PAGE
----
Finally, I'm back! I meant to kick off the new year with a list of resolutions, but first things first: Winner Celebration Party is one year old! Yes, somewhere between a quiet New Year's Day and what my doctor suspects was a short-lived virus, I forgot that on January 1, 2011, I began this pet project. Lo and behold, I'm still going.
WCP arose out of a cliche, pull-my-hair-out moment of frustration, in which I bemoaned the lack of creative outlets in my life. Some people need their daily hour at the gym or their eight hours of sleep. I need to create things, even if pedestrian. I chose food because everyone has to eat, and even I had to admit I no longer have much time to dance, draw, or play music.
Last year brought insights: Simple dishes are good. Being able to feed people is even better. The term foodie should be banished from popular culture, as should intellectualized, romanticized food (I'm a culprit). Finally, taking photos of food is hard.
This year, I plan to write about something besides recipes and to post at least once a week. This seems manageable, at least until the bar exam. I have personal resolutions, too: Get rid of non-essentials, spend less social time on the Internet, and spend more time doing nothing.
Thank you for reading WCP and for bearing with its growing pains. It befuddles me that anyone but my five best friends would read this, but hey, I will not probe the questions of the universe. In return, I promise lots of comfort food, amateur food photos, and my rambling sentences.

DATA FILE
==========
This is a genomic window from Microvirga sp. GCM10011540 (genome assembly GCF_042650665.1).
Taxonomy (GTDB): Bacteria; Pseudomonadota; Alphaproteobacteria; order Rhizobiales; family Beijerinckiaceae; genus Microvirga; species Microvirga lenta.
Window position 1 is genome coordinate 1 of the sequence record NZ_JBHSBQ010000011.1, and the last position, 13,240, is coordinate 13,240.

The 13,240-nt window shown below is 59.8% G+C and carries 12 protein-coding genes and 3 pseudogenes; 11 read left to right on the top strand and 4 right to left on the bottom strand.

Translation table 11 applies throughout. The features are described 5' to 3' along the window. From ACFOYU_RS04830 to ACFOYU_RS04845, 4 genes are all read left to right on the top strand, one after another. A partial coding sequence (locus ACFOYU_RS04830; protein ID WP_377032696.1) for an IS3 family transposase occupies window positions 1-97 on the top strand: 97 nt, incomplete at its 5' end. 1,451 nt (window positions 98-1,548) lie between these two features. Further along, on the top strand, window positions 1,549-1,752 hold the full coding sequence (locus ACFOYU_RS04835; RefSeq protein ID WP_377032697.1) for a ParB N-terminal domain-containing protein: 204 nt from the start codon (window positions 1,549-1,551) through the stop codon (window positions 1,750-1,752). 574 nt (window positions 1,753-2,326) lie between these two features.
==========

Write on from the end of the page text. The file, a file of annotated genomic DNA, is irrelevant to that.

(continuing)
Persimmon Galette, a story
I prepared half of Martha Stewart's pie crust recipe. I thinly sliced some ripe Fuyu persimmons and simmered them in a solution of water and sugar, adding sliced ginger and a bit of cinnamon. Once the persimmons were soft, I strained them and set them aside in a bowl. I tossed the fruit with a haphazard combination of white sugar, brown sugar, and agave nectar. I then removed the pie dough from the fridge and rolled it out to about 1/4" thickness. After transferring the dough to a baking sheet, I spread some agave nectar in the center of the dough, leaving one inch bare all around. Finally, I spread the persimmon slices over the agave nectar, folding the edges of the dough over the fruit, forming pleats with my hands. This went into the oven until the crust looked golden brown. Honestly, I can't remember how long. Somewhere between 25 minutes and 45 minutes. My memory is awful, I know. Just use your judgment.
The verdict: This galette tasted amazing. It's simple in form but lacks nothing in flavor and texture. I normally like Fuyu persimmon raw, but I couldn't stop eating this galette. I got the idea of ginger and cinnamon from soojongwah, a Korean persimmon beverage that I drank as a child. The poaching, in my opinion, transforms the subtle flavor of raw persimmon into an indulgent, dessert-worthy thing. I will definitely make this again.